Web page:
The use of successive blood-pressure measurements to estimate blood-pressure variability

Michael S. Glasgow, Bernard T. Engel, Burton C. D'Lugoff

Research output: Contribution to journalArticlepeer-review


Multiple daily, self-determined blood-pressure measurements were obtained from 254 hypertensive patients for 1 month. In an effort to establish a practical and reliable technique for estimating blood-pressure variability, standard deviations from three (at one time of day) or nine (throughout the day) successive self-determinations were compared with a reference value, taken to be the standard deviation for the entire month (252 determinations per subject). Neither the standard deviation of three measures taken on one occasion nor that of nine measures taken throughout the day correlated well with the reference value (average R3=.21 for SBP, .20 for DBP; average R9=.39 for SBP, .38 for DBP). However, when a sample consisting of 12 measures (taken three at a time, at the same time of day, weekly for 4 weeks) was used, the average correlation rose to .60 for SBP and .54 for DBP. Thus, it appears that 12 samples taken in this way provide a reliable estimate of the standard deviation for an entire month, and it is suggested that this sampling technique also would enhance the reliability of conclusions drawn from assessments of the prognostic value of blood-pressure variability.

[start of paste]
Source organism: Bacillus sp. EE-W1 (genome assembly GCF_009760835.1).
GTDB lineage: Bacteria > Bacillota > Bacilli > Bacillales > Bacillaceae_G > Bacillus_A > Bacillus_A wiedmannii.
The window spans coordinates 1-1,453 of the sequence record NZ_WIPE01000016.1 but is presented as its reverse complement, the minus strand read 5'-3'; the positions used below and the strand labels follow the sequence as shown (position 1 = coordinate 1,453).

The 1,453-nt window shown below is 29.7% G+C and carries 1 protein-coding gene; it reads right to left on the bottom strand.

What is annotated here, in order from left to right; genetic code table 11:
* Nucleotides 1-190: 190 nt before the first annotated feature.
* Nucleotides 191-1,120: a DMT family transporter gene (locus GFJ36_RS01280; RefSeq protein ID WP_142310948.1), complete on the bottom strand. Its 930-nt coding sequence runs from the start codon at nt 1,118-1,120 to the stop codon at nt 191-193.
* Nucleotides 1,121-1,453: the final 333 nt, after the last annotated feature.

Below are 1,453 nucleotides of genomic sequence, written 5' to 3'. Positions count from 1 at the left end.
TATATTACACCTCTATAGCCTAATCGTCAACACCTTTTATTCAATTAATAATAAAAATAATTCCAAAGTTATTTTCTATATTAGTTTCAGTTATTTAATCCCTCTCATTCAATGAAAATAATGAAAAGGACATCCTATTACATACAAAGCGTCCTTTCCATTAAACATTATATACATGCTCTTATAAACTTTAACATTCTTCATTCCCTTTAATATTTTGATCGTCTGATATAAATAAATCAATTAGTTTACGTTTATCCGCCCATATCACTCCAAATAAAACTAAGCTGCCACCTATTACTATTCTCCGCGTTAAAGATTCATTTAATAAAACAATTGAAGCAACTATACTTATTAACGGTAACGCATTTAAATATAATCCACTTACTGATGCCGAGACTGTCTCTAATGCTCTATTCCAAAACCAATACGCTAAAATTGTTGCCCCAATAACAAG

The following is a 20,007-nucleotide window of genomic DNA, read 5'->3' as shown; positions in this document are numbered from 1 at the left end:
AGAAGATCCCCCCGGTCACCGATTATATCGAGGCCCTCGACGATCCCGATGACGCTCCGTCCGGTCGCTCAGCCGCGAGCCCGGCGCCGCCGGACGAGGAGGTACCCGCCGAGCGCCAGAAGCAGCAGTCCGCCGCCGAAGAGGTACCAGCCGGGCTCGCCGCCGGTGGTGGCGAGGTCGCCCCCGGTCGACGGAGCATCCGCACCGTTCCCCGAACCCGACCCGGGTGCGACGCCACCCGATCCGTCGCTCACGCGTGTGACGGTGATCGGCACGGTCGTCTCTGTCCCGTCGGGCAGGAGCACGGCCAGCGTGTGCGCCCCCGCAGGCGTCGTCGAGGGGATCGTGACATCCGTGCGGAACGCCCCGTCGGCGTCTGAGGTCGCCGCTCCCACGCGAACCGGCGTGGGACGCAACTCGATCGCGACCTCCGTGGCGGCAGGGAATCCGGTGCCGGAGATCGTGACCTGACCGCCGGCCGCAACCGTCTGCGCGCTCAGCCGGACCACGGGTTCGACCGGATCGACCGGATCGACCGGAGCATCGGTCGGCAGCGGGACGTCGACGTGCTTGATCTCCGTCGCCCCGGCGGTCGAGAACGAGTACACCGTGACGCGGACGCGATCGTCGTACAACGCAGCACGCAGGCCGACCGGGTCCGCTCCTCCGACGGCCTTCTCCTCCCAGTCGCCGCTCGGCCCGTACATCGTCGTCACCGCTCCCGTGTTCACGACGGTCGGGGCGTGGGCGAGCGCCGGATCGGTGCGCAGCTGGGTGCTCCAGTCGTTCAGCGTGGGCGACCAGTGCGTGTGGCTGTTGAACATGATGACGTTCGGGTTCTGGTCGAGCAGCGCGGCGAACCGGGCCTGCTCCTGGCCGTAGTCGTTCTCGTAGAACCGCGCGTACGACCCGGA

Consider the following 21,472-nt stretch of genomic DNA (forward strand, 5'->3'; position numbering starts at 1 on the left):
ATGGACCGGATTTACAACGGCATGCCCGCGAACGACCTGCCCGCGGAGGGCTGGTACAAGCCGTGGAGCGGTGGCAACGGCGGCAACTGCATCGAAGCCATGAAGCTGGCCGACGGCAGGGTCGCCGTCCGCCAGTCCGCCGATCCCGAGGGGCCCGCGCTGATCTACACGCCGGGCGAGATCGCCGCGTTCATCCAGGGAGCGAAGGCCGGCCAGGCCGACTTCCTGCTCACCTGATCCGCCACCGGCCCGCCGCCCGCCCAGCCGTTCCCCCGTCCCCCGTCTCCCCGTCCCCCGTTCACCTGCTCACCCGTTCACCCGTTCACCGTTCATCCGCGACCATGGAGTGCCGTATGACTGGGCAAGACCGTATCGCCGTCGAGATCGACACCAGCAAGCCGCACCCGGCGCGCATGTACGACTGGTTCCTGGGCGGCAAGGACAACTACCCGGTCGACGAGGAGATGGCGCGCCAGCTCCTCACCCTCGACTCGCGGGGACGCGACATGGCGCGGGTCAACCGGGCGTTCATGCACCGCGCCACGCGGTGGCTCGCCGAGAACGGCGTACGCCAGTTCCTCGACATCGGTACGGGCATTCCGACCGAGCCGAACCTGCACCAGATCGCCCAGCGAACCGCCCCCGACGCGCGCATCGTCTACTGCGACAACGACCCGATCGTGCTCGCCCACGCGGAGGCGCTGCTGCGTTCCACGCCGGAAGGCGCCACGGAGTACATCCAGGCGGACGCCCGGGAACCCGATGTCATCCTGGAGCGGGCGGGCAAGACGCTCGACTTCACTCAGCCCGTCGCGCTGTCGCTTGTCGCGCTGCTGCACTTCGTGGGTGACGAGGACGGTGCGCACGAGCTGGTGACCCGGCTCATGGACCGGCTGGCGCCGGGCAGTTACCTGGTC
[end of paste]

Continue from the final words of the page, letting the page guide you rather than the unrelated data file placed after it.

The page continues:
Original languageEnglish (US)
Pages (from-to)435-446
Number of pages12
JournalJournal of Behavioral Medicine
Issue number5
StatePublished - Oct 1 1988


  • blood-pressure variability
  • hypertension
  • labile blood pressure

ASJC Scopus subject areas

  • Psychology(all)
  • Psychiatry and Mental health


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